§ 6. Sir Teddy Taylor (Rochford and Southend, East) Con)
In how many prisons the population was in excess of the certified normal accommodation on the latest date for which figures are available; and by what percentage the prison population has changed over the Past 10 years. 
§ The Parliamentary Under-Secretary of State for the Home Department (Paul Goggins)
There were 81 prisons operating above their certified normal accommodation figure on 30 June 2004. All those prisons are within their operating capacity, which is the total number of prisoners that an establishment can hold, taking into account control, security and the proper operation of the planned regime. The prison Population has increased by 54 per cent. since 1994.
§ Sir Teddy Taylor
The official figures for June, which are published in the weekly review—although the Government have not published figures since 2002–show that 82 of the 141 prisons were above their certified uncrowded capacity, and 11 were operating above their maximum capacity. In Preston and Leicester, overcrowding was classified as 89 per cent. and 83 per cent. Given those facts, is there not a crisis that has to be faced? In particular, will the Minister say why he believes that the number of women prisoners has increased by 173 per cent. in the past 10 years?
§ Paul Goggins
Eighty-one prisons are above their certified normal accommodation figure, which means that 57 prisons are not above that figure. There is no getting away from the fact that our prisons have been under huge pressure. One of the ways in which we deal with that pressure is by building additional places. That we have continued to do. The operational capacity as of today, is 76,395, which is an increase of more than 500 in recent months.
I share the hon. Gentleman's concern about the 173 per cent. increase in the number of women offenders going to prison over the past 10 years, but they were sent to prison by sentencers, not by the Government and not by Ministers. However, because of the Government's policies, I can tell him that the number of women in prison today is lower than it was this time last year.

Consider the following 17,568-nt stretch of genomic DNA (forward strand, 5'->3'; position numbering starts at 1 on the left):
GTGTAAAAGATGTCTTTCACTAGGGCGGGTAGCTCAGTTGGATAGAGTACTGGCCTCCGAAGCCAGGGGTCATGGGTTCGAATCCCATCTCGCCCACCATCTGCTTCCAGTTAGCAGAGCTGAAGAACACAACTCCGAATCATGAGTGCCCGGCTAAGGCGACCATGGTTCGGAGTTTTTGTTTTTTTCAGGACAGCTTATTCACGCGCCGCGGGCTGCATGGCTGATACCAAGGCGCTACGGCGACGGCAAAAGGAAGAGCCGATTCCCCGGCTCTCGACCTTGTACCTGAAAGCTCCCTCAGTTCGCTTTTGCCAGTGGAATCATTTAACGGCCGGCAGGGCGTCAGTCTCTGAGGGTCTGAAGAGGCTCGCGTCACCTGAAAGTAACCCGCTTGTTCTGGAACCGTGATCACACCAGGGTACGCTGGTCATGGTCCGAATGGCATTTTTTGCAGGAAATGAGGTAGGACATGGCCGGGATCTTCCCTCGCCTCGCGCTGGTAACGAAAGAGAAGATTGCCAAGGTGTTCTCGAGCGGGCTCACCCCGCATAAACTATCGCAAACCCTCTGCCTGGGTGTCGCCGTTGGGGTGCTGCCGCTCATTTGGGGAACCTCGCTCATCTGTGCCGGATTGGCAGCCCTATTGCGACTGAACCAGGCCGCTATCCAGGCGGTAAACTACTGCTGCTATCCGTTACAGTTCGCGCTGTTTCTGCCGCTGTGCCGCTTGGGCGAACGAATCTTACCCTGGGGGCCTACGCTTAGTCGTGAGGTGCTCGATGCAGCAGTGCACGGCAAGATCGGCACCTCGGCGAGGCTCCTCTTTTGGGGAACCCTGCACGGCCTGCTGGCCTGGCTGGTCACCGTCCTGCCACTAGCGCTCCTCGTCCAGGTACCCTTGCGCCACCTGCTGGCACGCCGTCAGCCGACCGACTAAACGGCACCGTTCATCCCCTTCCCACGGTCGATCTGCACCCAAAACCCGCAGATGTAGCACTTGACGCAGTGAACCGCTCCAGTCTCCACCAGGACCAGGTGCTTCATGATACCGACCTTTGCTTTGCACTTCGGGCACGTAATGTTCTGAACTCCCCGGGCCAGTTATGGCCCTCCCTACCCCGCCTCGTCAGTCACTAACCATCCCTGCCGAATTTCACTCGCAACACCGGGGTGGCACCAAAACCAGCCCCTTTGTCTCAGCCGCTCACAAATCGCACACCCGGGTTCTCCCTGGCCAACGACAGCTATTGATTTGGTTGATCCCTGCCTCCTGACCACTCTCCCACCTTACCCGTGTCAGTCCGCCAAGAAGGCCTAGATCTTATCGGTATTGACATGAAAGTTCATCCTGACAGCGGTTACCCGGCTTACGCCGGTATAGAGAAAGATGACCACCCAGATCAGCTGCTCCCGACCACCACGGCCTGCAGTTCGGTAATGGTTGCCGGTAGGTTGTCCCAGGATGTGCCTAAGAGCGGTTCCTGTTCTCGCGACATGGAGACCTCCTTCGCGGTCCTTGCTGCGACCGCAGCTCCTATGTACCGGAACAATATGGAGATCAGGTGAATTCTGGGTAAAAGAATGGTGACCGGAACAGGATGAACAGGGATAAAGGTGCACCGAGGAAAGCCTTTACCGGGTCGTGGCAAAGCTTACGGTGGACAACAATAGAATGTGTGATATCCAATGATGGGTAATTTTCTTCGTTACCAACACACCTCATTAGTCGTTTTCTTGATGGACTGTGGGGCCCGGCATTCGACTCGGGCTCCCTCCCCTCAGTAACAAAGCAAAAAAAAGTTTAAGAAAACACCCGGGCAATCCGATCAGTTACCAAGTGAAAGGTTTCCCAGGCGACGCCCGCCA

§ Gareth Thomas (Clwyd, West) (Lab)
Do the Government have a view of what should be the maximum overall size of the prison population? What signals should the Government be giving the judiciary on the appropriate use of imprisonment?
§ Paul Goggins
The Government have an idea about that figure. We believe that, if we rebalance our correctional system appropriately so that we ensure that those who need and deserve to be in prison because they have committed the most serious offences are in prison 1117 while those who have not committed such serious offences are on community penalties, we can hold a stable prison population below 80,000.
§ Mr. Mark Oaten (Winchester) (LD)
I welcome the Minister's genuine commitment to trying to get to grips with the scandal of overcrowding, but may I draw his attention to his own overcrowding targets for this year? They state that in publicly run prisons, overcrowding must not exceed 24 per cent. of the prison population, but in privately run prisons, the figure is 34 per cent. Will he tell the House why, on overcrowding, he has one target for public prisons, but an easier target for private prisons?
§ Paul Goggins
The private prisons tend to have more modern facilities than the older prison stock that the Prison Service has at its disposal, but the hon. Gentleman makes an interesting point. What is most interesting is that, with our commitment to increasing the number of places available, by the end of this year we will have an operational capacity of 77,600, and by the end of next year it will be some 79,400. We are prepared to ensure that we have fit-for-purpose accommodation for those who are sent to prison by sentencers, but we are also building up the alternative, so that sentencers can confidently give people community sentences that are effective.
§ Mrs. Cheryl Gillan (Chesham and Amersham) (Con)
The Minister wants to have it both ways. Will he confirm that in order to rebalance the correctional system, as he puts it, and to save money, the Government are proposing to extend the home detention curfew scheme so that offenders serving seven years for drugs offences or street robbery can be set free early? Does he think that that policy will be popular with law-abiding citizens?
§ Paul Goggins
Yes, I do want it both ways. I want people who need and deserve to be in prison to be in prison, and I want those whose offences are less serious and are first-time offenders to be on community penalties, putting something back into the communities where they have offended.
I confirm now that this Government have no intention of extending the home detention curfew scheme.